Asylum surge: EU may scrap Balkans visa waiver May 25, 2011Posted by Yilan in Balkan, EU, European Union.
Tags: Balkan, EU, Visa
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EU countries will be able to reimpose a visa requirement on visitors from the western Balkans, under new rules proposed by the European Commission.
Since December 2009 nationals of Serbia, Macedonia and Montenegro have not needed visas to enter the Schengen zone, which includes most of the EU.
But Belgium and some of its neighbours have complained of a rise in asylum claims since the visa waiver came in.
This year 544 such claims from Serbians have been registered in Belgium.
That figure is higher than for the whole of 2009, the Belgian national broadcaster RTBF reports on its website.
A high number of the asylum claimants are ethnic Roma and Albanians from the south of Serbia, RTBF says.
Belgium’s Migration Minister Melchior Wathelet flew to Belgrade this week to discuss the issue with Serbian officials.
The Schengen Agreement, which dates back to 1995, abolished internal borders, enabling passport-free movement across much of Europe.
The Schengen zone covers 22 EU states and three non-EU countries – Iceland, Norway and Switzerland.
Now the Commission is recommending a “safeguard clause” that would allow Schengen countries to restore a visa requirement for non-EU countries, in cases where the visa waiver has led to irregular migration or abuse of the system, such as asylum claims from economic migrants.
EU interior ministers are expected to approve the change next month.
The visa waiver was intended to ease travel for Balkan holders of biometric passports planning short stays in the EU.
Last December the waiver was extended to citizens of Albania and Bosnia-Hercegovina.
The countries covered by the waiver all hope to join the EU.
The Schengen rules are now under review because France, Italy and some other countries want more flexibility to reinstate border controls.
The review was prompted by an influx of migrants fleeing the strife in North Africa this year. Most of them arrived on the tiny Italian island of Lampedusa, creating an emergency for the authorities there.
Macedonia, Turkey ink agreement on military-financial cooperation December 25, 2010Posted by Yilan in Balkan, Macedonia, Turkey.
Tags: Macedonia, Military, Turkey, Vecdi Gonul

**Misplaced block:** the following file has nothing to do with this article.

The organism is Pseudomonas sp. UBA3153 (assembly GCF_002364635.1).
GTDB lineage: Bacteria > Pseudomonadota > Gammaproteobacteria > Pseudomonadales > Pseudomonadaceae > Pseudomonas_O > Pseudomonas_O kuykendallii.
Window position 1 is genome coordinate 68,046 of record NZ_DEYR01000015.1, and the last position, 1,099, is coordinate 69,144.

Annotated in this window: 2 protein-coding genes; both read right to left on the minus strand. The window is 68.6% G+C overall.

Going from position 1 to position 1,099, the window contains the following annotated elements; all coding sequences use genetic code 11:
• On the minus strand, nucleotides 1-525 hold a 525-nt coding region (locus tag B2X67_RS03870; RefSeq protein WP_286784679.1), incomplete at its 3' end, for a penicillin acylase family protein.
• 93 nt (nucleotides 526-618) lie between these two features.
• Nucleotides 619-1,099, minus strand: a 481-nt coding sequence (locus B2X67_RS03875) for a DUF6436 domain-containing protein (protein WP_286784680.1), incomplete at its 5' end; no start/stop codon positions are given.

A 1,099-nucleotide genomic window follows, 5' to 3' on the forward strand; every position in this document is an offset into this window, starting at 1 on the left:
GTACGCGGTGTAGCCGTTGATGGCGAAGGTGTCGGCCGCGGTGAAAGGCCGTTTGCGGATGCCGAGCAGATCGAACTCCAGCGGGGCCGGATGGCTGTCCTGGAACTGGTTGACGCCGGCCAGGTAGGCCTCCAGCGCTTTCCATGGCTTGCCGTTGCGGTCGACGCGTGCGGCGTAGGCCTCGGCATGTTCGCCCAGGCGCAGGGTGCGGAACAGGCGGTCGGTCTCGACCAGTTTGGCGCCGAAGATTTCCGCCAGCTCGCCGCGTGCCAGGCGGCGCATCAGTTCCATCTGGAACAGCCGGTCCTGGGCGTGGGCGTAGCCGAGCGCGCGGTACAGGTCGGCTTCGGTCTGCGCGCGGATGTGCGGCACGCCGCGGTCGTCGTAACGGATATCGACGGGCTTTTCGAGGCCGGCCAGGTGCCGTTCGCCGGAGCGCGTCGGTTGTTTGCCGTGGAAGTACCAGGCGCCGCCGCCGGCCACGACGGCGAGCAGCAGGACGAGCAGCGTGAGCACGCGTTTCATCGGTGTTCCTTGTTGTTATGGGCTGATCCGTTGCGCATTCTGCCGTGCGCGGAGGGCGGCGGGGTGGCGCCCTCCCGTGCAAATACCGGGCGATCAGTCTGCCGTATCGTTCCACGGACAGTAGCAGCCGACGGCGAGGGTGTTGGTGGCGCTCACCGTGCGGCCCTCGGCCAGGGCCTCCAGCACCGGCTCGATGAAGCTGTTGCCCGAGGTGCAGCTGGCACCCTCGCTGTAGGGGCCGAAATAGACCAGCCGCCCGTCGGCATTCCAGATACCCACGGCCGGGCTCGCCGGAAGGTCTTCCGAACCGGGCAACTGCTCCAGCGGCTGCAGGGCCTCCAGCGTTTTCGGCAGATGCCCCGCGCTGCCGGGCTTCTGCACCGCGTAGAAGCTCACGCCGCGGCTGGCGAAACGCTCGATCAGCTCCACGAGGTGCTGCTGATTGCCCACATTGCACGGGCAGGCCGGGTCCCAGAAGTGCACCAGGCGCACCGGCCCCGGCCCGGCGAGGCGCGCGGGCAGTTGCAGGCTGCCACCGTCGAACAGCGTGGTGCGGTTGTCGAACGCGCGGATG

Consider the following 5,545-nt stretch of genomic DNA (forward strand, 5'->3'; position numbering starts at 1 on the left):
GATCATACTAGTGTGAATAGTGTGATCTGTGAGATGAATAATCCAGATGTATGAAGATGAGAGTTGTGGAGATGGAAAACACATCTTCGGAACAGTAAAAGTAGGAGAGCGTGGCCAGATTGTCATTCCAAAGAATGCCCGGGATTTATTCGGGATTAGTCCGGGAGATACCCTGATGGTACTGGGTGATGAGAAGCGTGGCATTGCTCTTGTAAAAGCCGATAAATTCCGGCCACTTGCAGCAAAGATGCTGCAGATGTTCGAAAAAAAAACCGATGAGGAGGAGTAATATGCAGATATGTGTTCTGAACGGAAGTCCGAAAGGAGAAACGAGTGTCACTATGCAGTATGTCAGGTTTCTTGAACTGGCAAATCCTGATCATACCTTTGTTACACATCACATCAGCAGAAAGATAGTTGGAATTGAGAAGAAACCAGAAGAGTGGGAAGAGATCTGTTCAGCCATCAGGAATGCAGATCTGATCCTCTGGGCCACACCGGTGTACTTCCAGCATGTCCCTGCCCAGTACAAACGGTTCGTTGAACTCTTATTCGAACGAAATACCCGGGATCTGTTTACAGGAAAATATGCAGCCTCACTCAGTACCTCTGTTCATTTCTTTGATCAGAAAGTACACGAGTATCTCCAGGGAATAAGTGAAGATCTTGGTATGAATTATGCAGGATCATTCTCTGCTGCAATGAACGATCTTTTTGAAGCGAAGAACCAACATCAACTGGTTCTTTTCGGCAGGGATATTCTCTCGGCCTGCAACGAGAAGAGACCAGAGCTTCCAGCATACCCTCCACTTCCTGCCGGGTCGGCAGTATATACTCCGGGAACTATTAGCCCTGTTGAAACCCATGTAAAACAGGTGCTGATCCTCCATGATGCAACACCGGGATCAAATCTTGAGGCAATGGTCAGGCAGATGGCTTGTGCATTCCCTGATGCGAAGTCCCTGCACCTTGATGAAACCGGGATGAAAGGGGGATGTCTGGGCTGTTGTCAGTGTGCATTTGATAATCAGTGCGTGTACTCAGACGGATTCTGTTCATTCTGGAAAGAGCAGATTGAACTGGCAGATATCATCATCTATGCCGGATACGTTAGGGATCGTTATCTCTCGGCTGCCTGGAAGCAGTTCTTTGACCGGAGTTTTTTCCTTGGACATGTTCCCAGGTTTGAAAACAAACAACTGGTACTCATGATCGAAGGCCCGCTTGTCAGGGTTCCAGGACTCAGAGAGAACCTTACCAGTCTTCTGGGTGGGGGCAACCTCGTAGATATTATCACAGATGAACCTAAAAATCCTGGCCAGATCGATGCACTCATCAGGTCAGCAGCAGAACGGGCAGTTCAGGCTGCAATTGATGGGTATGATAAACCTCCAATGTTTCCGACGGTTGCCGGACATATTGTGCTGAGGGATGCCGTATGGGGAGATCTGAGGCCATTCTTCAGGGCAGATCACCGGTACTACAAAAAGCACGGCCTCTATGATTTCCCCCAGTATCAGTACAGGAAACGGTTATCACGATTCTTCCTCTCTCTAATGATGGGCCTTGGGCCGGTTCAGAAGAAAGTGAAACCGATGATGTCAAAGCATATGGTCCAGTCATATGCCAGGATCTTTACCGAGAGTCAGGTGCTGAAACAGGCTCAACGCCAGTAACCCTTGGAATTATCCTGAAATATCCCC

In addition to the agreement, Turkish Defence Minister Vecdi Gonul – who is paying an official two-day visit to Macedonia together with a delegation of the Turkish Ministry for National Defence – is due to hand over a $253,000 donation to the Macedonian Army (ARM).
After signing the agreement, Gonul said that even though Macedonia and Turkey didn’t share a joint border, the Turkish people were perceiving Macedonia as their closest neighbour.
“Turkey is not only the first country that recognised Macedonia and sent an ambassador, but it also recognised the country together with its millennium-long historical past, not with some abbreviation,” the Minister said.
He added that Macedonia since his first visit back in 2004 had significantly advanced in the field of defence and democracy.
“Today’s signing of the agreement is a step forward in establishing a higher cooperation on the existing excellent cooperation between the countries. Bilateral cooperation especially in the field of defence industry will be significantly reinforced,” Gonul stated.
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The Legatum Prosperity Index is the world’s only global assessment of wealth and wellbeing; unlike other studies that rank countries by actual levels of wealth, life satisfaction or development, the Prosperity Index produces rankings based upon the very foundations of prosperity those factors that will help drive economic growth and produce happy citizens over the long term.
Bulgaria is ranked 46th, Croatia is ranked 38th followed by Greece at 39th, FYR Macedonia ranked 72nd, Romania 51st, Slovenia 21st in the rankings and Turkey ranked 80th among 110 countries worldwide in the 2010 Prosperity Index of the Legatum Institute.
The top three places in the 2010 Prosperity Index ranking are occupied by Nordic countries: Norway, Denmark, and Finland, followed by a number of other countries of Northern and Western Europe. The Central and Eastern European countries and Southern European nations are then scattered in the lower tiers of the ranking. Source: Legatum Prosperity Index